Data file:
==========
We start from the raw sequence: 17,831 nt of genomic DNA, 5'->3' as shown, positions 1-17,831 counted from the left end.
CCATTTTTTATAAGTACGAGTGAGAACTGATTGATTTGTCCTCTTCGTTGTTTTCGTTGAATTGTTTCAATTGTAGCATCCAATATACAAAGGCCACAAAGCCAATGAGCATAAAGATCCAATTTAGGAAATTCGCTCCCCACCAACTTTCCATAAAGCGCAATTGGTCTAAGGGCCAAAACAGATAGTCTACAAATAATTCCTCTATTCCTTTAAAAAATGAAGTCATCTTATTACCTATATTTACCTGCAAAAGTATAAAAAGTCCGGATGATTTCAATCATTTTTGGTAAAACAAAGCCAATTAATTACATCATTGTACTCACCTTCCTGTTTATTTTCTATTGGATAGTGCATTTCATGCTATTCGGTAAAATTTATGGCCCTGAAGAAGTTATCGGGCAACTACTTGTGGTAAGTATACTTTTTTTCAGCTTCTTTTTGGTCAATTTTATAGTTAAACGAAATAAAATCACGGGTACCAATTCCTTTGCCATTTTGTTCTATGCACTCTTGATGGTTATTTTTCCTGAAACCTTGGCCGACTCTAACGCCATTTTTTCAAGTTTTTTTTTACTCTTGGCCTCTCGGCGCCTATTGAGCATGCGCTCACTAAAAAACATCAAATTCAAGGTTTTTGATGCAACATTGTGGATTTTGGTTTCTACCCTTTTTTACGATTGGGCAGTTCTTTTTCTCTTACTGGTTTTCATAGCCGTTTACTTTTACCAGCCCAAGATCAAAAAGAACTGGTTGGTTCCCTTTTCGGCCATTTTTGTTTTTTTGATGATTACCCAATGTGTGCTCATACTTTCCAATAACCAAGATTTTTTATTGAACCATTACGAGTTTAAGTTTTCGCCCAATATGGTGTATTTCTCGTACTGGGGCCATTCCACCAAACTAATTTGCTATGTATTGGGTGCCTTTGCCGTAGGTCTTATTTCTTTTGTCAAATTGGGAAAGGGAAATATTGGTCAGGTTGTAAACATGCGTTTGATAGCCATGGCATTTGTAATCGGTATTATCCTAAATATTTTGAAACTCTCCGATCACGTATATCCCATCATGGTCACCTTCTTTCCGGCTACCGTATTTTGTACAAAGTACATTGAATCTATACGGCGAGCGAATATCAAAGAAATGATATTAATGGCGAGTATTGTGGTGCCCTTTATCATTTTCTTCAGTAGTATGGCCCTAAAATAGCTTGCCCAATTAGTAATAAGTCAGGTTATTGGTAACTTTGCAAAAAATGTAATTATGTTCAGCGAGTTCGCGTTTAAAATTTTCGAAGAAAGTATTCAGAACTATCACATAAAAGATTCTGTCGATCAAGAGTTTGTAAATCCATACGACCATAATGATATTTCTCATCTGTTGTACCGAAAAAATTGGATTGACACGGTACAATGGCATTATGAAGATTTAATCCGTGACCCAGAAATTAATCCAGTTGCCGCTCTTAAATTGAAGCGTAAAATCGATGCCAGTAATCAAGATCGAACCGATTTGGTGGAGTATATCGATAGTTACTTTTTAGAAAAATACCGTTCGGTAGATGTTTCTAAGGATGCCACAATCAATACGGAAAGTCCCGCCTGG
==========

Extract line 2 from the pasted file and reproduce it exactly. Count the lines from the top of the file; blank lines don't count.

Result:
CCATTTTTTATAAGTACGAGTGAGAACTGATTGATTTGTCCTCTTCGTTGTTTTCGTTGAATTGTTTCAATTGTAGCATCCAATATACAAAGGCCACAAAGCCAATGAGCATAAAGATCCAATTTAGGAAATTCGCTCCCCACCAACTTTCCATAAAGCGCAATTGGTCTAAGGGCCAAAACAGATAGTCTACAAATAATTCCTCTATTCCTTTAAAAAATGAAGTCATCTTATTACCTATATTTACCTGCAAAAGTATAAAAAGTCCGGATGATTTCAATCATTTTTGGTAAAACAAAGCCAATTAATTACATCATTGTACTCACCTTCCTGTTTATTTTCTATTGGATAGTGCATTTCATGCTATTCGGTAAAATTTATGGCCCTGAAGAAGTTATCGGGCAACTACTTGTGGTAAGTATACTTTTTTTCAGCTTCTTTTTGGTCAATTTTATAGTTAAACGAAATAAAATCACGGGTACCAATTCCTTTGCCATTTTGTTCTATGCACTCTTGATGGTTATTTTTCCTGAAACCTTGGCCGACTCTAACGCCATTTTTTCAAGTTTTTTTTTACTCTTGGCCTCTCGGCGCCTATTGAGCATGCGCTCACTAAAAAACATCAAATTCAAGGTTTTTGATGCAACATTGTGGATTTTGGTTTCTACCCTTTTTTACGATTGGGCAGTTCTTTTTCTCTTACTGGTTTTCATAGCCGTTTACTTTTACCAGCCCAAGATCAAAAAGAACTGGTTGGTTCCCTTTTCGGCCATTTTTGTTTTTTTGATGATTACCCAATGTGTGCTCATACTTTCCAATAACCAAGATTTTTTATTGAACCATTACGAGTTTAAGTTTTCGCCCAATATGGTGTATTTCTCGTACTGGGGCCATTCCACCAAACTAATTTGCTATGTATTGGGTGCCTTTGCCGTAGGTCTTATTTCTTTTGTCAAATTGGGAAAGGGAAATATTGGTCAGGTTGTAAACATGCGTTTGATAGCCATGGCATTTGTAATCGGTATTATCCTAAATATTTTGAAACTCTCCGATCACGTATATCCCATCATGGTCACCTTCTTTCCGGCTACCGTATTTTGTACAAAGTACATTGAATCTATACGGCGAGCGAATATCAAAGAAATGATATTAATGGCGAGTATTGTGGTGCCCTTTATCATTTTCTTCAGTAGTATGGCCCTAAAATAGCTTGCCCAATTAGTAATAAGTCAGGTTATTGGTAACTTTGCAAAAAATGTAATTATGTTCAGCGAGTTCGCGTTTAAAATTTTCGAAGAAAGTATTCAGAACTATCACATAAAAGATTCTGTCGATCAAGAGTTTGTAAATCCATACGACCATAATGATATTTCTCATCTGTTGTACCGAAAAAATTGGATTGACACGGTACAATGGCATTATGAAGATTTAATCCGTGACCCAGAAATTAATCCAGTTGCCGCTCTTAAATTGAAGCGTAAAATCGATGCCAGTAATCAAGATCGAACCGATTTGGTGGAGTATATCGATAGTTACTTTTTAGAAAAATACCGTTCGGTAGATGTTTCTAAGGATGCCACAATCAATACGGAAAGTCCCGCCTGG